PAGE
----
Moshe Dayan is a prowler.
Sometimes at night, trailed by the ubiquitous and burly security squad that stays with him always here, the Israeli defense minister wanders through the lobby of the Madison hotel where both Israeli and Egyptian peace-talk delegates are staying.
The Madison, that home away from home for stars and other household words, is used to the whims of high visibility clientele. But even regular Madison lunchers will gawk at Moshe Dayan lunching in the coffee shop, at Ezer Weizman at another table (always), at the wall of security between either and the rest of the world.
Several thought the eye-patched Israeli hero looked frail and old, in person much less glamorous than either his image or his current newspaper pictures would indicate.
In any case, anyone, even the most innocent well-wisher, who moves in the direction of any of the dining leaders suddenly finds his way blocked by the almost magical interposition of a brawny guard.
"You get the impression," one lunch-time observer joked, "that half the people in the room are packing a rod."
According to one doorman, the Egyptians and Israelis never dine together. "I don't think they've even been in the same dining room together," he said.
Comings and goings outside the Madison are controlled chaos. There are the usual complement of regular-issue light-flashing police cars along with some mysterious-looking vehicles with triple-flashing lights and heaven knows what-all inside.
Americans and foreigners leap into or out of limousines through gantlets of guards into (or out of) the hotel.
A State Department agent in tinted glasses with an ear radio receiver that looks like a hearing aid, talks down into his tie which conceals a pencil sharpener-sized radio. "What about the cars? What about the cars?" he asks tersely.
Within minutes the cars have driven off, and the agent is left alone with a cheerful doorman, with whom he chats.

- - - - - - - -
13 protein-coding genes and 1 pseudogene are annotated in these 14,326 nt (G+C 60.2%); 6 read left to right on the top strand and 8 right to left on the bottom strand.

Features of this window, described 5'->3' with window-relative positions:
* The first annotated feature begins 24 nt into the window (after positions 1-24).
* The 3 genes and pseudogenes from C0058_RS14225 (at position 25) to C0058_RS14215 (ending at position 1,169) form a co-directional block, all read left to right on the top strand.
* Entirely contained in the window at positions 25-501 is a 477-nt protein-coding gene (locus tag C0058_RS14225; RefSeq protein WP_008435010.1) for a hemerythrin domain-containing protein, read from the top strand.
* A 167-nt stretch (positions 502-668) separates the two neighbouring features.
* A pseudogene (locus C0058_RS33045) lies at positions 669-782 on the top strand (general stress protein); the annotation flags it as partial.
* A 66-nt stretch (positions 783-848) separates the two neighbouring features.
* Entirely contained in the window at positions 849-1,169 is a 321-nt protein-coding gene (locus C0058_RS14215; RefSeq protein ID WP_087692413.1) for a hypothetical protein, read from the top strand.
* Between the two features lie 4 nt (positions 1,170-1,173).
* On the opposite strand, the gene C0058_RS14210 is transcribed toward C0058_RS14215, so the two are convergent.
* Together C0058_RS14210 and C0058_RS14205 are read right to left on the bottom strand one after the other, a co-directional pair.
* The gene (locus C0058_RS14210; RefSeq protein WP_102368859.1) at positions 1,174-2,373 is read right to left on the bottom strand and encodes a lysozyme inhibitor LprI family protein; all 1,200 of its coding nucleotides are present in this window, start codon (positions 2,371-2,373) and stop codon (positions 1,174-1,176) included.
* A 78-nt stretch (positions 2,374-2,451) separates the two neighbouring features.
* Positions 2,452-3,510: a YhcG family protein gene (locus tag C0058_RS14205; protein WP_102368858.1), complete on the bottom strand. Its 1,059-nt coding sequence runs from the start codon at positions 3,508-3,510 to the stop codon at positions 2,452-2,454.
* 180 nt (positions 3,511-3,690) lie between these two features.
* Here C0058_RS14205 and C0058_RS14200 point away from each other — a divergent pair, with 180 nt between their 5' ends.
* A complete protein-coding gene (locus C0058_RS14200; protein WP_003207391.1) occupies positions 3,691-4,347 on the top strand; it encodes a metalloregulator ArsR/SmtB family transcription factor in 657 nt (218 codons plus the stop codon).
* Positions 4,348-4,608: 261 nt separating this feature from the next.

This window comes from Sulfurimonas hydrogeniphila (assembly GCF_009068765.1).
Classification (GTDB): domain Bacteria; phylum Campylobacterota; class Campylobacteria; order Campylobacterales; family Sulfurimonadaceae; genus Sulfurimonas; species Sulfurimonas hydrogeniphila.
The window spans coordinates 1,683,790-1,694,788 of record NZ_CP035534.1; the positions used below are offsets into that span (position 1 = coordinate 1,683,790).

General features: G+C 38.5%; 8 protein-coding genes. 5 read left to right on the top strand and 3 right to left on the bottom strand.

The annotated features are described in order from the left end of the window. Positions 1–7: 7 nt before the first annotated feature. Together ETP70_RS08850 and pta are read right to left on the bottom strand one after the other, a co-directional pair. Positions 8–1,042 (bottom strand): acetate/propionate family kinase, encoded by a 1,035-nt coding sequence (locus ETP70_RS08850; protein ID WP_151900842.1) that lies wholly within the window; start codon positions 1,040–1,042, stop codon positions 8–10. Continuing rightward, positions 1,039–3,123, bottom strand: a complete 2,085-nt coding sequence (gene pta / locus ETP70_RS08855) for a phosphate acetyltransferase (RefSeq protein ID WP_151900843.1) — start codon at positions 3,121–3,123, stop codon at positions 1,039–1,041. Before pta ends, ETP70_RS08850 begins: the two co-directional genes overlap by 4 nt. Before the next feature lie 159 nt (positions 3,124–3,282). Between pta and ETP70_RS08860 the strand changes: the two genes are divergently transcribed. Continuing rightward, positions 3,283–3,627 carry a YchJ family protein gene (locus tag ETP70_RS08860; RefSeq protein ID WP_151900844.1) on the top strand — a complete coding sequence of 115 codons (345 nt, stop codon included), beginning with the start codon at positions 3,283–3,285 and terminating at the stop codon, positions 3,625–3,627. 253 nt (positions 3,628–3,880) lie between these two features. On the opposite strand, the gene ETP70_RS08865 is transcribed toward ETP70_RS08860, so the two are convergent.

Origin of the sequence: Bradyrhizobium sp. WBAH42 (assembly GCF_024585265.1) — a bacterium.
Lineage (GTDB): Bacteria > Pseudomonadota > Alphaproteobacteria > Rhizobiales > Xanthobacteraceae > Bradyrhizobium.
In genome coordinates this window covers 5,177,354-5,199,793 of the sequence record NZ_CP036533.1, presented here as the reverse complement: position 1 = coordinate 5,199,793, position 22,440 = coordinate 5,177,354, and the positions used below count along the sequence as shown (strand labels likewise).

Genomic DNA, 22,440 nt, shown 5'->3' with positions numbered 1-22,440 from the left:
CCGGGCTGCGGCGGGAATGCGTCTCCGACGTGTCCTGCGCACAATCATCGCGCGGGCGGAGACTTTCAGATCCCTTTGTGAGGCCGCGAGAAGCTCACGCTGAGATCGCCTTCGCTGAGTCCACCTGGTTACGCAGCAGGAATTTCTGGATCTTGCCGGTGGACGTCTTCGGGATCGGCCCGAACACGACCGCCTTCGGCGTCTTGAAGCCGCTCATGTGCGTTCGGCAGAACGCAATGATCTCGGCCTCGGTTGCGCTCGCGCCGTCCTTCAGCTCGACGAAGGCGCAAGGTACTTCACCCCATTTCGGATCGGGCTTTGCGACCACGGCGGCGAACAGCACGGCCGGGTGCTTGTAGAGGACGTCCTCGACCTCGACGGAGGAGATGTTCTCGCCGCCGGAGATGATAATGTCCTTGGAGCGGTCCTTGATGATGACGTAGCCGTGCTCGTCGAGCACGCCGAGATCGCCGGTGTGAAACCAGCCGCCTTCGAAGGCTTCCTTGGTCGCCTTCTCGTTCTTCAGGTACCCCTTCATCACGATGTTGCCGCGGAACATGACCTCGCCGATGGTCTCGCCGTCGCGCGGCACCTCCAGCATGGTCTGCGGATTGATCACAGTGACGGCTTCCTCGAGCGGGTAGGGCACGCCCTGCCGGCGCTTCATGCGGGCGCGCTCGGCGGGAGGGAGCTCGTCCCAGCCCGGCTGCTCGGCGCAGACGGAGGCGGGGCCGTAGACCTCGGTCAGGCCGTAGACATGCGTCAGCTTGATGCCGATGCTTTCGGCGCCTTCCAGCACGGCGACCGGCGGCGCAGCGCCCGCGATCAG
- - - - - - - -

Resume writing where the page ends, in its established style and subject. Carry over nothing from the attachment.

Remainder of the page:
Both the Egyptian and Israeli delegations of about 10 each, including the defense and foreign ministers of each country, are staying at the Madison. In fact, some of the still see-sawing talks have been held at the hotel, although Blair House is the official site.
Do the hotel staff members mind the security that has descended upon the hotel, the agent is asked. "They're used to this." he says confidently. "They're used to this kind of security and important dignitaries."
A waitress insists the presence of the delegations from the Middle East makes no difference to her. "I've served room service to Jimmy Carter," she says with a smile.
They're normal people, is what the employes say about the delegations. True, but they come to the Madison with an abnormal amount of flurry, security, and problems, even for the Madison.
"At the beginning everyone was tense," says one employe. "There's too much security. First of all, before you can work with them, you have to be cleared by the FBI. I don't think that's right. I don't think they should pry into your private life before you can work here."
Things have relaxed a little now, she says. There are other guests allowed on the floor where the Egyptians are staying now, and the floor above, where the Israelis are staying, she said. "It's not that there are less security people, but we seem to be used to each other now."
Still, the security personnel let you know they are there. "When Dayan is ready to leave, they don't want anybody on the floor," the employe said. "I think it's an honor to see them. They ought to at least let people get a chance to see them. Then they can say they've seen them."